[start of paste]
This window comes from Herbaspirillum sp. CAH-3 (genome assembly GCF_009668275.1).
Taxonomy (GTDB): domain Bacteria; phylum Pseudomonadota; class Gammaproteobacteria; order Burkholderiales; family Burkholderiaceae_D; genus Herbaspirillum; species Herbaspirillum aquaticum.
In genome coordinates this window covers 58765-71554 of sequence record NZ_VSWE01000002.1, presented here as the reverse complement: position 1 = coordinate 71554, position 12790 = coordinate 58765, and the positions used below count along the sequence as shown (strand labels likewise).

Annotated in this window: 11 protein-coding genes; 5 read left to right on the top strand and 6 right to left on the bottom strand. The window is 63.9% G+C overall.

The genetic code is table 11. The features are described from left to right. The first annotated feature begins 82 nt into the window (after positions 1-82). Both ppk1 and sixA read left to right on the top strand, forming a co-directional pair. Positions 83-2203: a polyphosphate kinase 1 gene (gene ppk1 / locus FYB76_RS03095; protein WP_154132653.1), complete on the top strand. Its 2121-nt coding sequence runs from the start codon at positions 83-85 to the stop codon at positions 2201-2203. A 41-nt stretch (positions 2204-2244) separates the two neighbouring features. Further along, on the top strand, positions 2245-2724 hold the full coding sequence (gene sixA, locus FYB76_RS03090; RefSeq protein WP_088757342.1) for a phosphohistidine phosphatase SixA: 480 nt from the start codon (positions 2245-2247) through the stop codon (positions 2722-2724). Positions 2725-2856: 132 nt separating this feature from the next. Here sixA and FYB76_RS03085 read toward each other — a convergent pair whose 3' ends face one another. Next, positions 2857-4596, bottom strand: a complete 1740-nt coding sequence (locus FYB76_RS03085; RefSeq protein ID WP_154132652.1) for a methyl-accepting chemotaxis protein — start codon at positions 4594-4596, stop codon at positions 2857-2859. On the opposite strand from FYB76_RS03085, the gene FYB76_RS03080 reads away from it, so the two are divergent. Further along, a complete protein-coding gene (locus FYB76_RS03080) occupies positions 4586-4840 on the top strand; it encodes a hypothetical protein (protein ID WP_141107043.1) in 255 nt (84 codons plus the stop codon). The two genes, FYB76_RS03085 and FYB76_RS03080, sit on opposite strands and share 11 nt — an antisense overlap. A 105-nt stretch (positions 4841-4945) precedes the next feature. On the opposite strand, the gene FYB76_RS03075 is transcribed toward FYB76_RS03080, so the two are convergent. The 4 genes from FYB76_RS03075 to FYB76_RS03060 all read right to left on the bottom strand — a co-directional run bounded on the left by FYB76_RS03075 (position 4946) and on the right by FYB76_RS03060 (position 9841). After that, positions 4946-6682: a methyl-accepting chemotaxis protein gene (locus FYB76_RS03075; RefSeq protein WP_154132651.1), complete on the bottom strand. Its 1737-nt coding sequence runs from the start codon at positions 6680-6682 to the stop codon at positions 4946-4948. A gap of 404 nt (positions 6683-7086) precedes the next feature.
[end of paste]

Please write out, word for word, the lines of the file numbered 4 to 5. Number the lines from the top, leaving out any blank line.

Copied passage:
Annotated in this window: 11 protein-coding genes; 5 read left to right on the top strand and 6 right to left on the bottom strand. The window is 63.9% G+C overall.

The genetic code is table 11. The features are described from left to right. The first annotated feature begins 82 nt into the window (after positions 1-82). Both ppk1 and sixA read left to right on the top strand, forming a co-directional pair. Positions 83-2203: a polyphosphate kinase 1 gene (gene ppk1 / locus FYB76_RS03095; protein WP_154132653.1), complete on the top strand. Its 2121-nt coding sequence runs from the start codon at positions 83-85 to the stop codon at positions 2201-2203. A 41-nt stretch (positions 2204-2244) separates the two neighbouring features. Further along, on the top strand, positions 2245-2724 hold the full coding sequence (gene sixA, locus FYB76_RS03090; RefSeq protein WP_088757342.1) for a phosphohistidine phosphatase SixA: 480 nt from the start codon (positions 2245-2247) through the stop codon (positions 2722-2724). Positions 2725-2856: 132 nt separating this feature from the next. Here sixA and FYB76_RS03085 read toward each other — a convergent pair whose 3' ends face one another. Next, positions 2857-4596, bottom strand: a complete 1740-nt coding sequence (locus FYB76_RS03085; RefSeq protein ID WP_154132652.1) for a methyl-accepting chemotaxis protein — start codon at positions 4594-4596, stop codon at positions 2857-2859. On the opposite strand from FYB76_RS03085, the gene FYB76_RS03080 reads away from it, so the two are divergent. Further along, a complete protein-coding gene (locus FYB76_RS03080) occupies positions 4586-4840 on the top strand; it encodes a hypothetical protein (protein ID WP_141107043.1) in 255 nt (84 codons plus the stop codon). The two genes, FYB76_RS03085 and FYB76_RS03080, sit on opposite strands and share 11 nt — an antisense overlap. A 105-nt stretch (positions 4841-4945) precedes the next feature. On the opposite strand, the gene FYB76_RS03075 is transcribed toward FYB76_RS03080, so the two are convergent. The 4 genes from FYB76_RS03075 to FYB76_RS03060 all read right to left on the bottom strand — a co-directional run bounded on the left by FYB76_RS03075 (position 4946) and on the right by FYB76_RS03060 (position 9841). After that, positions 4946-6682: a methyl-accepting chemotaxis protein gene (locus FYB76_RS03075; RefSeq protein WP_154132651.1), complete on the bottom strand. Its 1737-nt coding sequence runs from the start codon at positions 6680-6682 to the stop codon at positions 4946-4948. A gap of 404 nt (positions 6683-7086) precedes the next feature.